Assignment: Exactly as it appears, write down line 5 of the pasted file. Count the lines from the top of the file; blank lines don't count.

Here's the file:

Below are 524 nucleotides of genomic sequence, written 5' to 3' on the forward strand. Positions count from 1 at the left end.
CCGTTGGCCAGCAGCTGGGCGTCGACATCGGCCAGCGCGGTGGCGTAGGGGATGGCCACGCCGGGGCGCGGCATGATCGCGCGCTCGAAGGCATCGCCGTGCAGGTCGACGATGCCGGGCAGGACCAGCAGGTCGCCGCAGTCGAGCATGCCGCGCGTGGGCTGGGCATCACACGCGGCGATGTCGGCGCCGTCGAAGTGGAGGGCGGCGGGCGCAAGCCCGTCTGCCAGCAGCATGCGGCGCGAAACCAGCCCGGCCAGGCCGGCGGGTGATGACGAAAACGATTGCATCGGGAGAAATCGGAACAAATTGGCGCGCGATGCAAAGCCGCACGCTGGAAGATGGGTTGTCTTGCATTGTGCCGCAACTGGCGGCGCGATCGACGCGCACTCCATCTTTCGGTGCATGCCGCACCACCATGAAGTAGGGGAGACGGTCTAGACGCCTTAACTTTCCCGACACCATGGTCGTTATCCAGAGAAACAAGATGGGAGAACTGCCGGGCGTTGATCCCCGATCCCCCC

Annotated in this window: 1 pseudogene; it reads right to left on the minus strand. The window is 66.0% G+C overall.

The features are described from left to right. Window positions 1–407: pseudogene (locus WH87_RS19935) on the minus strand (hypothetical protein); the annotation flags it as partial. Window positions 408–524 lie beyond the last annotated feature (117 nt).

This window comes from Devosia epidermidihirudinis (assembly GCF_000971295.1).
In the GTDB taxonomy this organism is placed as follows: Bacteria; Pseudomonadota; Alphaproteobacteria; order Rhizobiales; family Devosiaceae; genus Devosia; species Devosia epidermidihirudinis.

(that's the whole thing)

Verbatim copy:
This window comes from Devosia epidermidihirudinis (assembly GCF_000971295.1).